You knew you were in for something different from Riccardo Tisci when you saw the runway. For the past two seasons, the models seemed miles away from the front row as they did their loops around the Halle Freyssinet. Tonight you could reach out and touch them as they breezed past you down the carpeted catwalk. The intimate setting suited his new direction: The man who gave the world the designer sweatshirt has grown up. This was a very womanly, very French collection, and it was just as convincing as when Tisci was looking at the street. "This time it was about celebrating elegance and bon ton," he said backstage. "My own bon ton, of course."
The trio of dresses that opened the Givenchy show cued the new mood: softly printed, just sheer enough to offer a glimpse of a bra underneath, and worn with black stockings and strappy heels. Tisci's ladies were not quite models of decorum, as would become clear as the show progressed and the animal prints got bolder and more colorful. By the end, the butterfly intarsia on Jamie Bochert's gown was so magnified it was essentially abstract—fierce and wild. Tisci's pretty is laced with plenty of sex—the show had the erotic charge of a Carlo Mollino photograph.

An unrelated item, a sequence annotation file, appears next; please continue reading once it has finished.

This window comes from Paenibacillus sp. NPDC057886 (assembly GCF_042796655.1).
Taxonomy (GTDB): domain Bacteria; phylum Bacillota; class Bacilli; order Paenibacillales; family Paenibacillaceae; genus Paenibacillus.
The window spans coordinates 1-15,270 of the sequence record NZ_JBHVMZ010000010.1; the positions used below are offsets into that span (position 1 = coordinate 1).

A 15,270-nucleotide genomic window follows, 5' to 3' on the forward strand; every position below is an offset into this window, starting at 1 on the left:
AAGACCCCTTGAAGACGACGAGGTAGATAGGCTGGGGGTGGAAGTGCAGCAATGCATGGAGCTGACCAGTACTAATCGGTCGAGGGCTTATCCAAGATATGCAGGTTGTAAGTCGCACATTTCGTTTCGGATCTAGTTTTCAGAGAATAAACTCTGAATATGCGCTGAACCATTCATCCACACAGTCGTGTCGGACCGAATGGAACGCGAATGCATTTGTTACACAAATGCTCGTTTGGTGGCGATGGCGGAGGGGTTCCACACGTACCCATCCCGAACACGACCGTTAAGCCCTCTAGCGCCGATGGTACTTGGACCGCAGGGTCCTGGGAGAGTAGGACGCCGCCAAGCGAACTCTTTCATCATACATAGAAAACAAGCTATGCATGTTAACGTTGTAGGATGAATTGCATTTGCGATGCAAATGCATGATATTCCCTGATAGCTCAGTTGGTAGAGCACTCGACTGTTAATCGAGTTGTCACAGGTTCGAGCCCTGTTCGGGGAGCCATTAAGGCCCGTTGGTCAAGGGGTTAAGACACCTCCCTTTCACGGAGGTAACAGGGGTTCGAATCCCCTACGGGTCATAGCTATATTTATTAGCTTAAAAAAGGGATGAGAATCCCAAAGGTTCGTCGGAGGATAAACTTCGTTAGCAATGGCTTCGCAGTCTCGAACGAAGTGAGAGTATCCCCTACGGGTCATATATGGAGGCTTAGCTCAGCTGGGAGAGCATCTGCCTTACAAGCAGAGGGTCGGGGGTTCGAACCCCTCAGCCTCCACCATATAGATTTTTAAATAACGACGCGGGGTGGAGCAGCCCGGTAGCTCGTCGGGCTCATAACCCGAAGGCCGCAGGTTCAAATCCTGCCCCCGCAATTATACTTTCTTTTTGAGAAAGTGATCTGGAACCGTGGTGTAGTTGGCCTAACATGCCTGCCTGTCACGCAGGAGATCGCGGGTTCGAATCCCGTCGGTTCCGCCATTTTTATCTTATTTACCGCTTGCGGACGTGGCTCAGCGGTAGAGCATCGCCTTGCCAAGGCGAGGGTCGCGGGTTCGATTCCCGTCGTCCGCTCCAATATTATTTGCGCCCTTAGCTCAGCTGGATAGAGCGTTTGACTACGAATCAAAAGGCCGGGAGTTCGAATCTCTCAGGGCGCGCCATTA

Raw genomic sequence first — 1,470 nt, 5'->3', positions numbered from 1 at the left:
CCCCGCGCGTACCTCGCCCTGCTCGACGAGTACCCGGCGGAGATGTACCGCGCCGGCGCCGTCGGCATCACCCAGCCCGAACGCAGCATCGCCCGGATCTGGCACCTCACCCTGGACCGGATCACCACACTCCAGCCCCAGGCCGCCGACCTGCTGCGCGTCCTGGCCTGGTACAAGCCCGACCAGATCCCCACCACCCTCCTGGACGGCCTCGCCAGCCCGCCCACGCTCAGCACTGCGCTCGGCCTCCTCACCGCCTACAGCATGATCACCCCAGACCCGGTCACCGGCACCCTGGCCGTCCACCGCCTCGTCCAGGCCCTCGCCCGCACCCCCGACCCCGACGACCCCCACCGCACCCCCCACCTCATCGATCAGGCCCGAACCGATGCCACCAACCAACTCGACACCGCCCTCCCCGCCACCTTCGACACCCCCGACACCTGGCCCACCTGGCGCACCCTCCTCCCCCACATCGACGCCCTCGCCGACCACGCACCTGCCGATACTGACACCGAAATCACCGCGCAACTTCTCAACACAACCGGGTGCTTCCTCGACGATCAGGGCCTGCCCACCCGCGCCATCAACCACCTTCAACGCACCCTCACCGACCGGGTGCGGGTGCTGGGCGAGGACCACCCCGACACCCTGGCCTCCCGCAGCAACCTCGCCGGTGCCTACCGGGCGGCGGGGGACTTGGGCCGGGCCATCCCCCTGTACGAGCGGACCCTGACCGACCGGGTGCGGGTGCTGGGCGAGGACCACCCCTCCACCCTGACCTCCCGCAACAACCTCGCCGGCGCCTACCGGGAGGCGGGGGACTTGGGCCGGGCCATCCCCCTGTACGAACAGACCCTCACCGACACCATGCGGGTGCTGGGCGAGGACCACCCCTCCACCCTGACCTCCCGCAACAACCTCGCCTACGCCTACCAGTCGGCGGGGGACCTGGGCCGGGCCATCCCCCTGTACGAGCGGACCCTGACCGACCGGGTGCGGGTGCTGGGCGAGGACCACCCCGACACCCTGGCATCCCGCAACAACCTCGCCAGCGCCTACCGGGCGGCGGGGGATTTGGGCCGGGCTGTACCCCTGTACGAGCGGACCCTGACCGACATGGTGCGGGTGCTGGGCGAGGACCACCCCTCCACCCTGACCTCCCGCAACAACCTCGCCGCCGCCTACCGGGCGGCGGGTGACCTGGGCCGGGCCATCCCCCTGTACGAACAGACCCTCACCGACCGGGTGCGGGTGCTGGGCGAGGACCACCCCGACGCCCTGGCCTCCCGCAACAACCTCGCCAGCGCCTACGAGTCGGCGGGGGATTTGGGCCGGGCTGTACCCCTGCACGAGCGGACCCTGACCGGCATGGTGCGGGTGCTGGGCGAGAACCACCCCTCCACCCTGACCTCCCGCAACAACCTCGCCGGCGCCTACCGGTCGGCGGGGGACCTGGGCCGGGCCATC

But for every pussy-bow blouse and dress, there was also a powerfully cut suit. Tisci's avant-garde tendencies have held the spotlight in the past, but tailoring just may be what he's best at. His pants this season are high-waisted and full through the leg with the graphic Bauhaus-inspired banding at the pockets that he used in his men's collection in January. The new jacket is cropped and boxy. Three sharp outfits in glossy brown leather trimmed in fur suggested he still has his eye on the street, but the overwhelming impression here was one of sophisticated luxury. See the leopard-spot coat edged in beaver and astrakhan, or the blush-pink fox with the metal grommets. Fur even featured on some of the evening pieces, others of which combined simple pleated black skirts with densely beaded sleeveless bodices.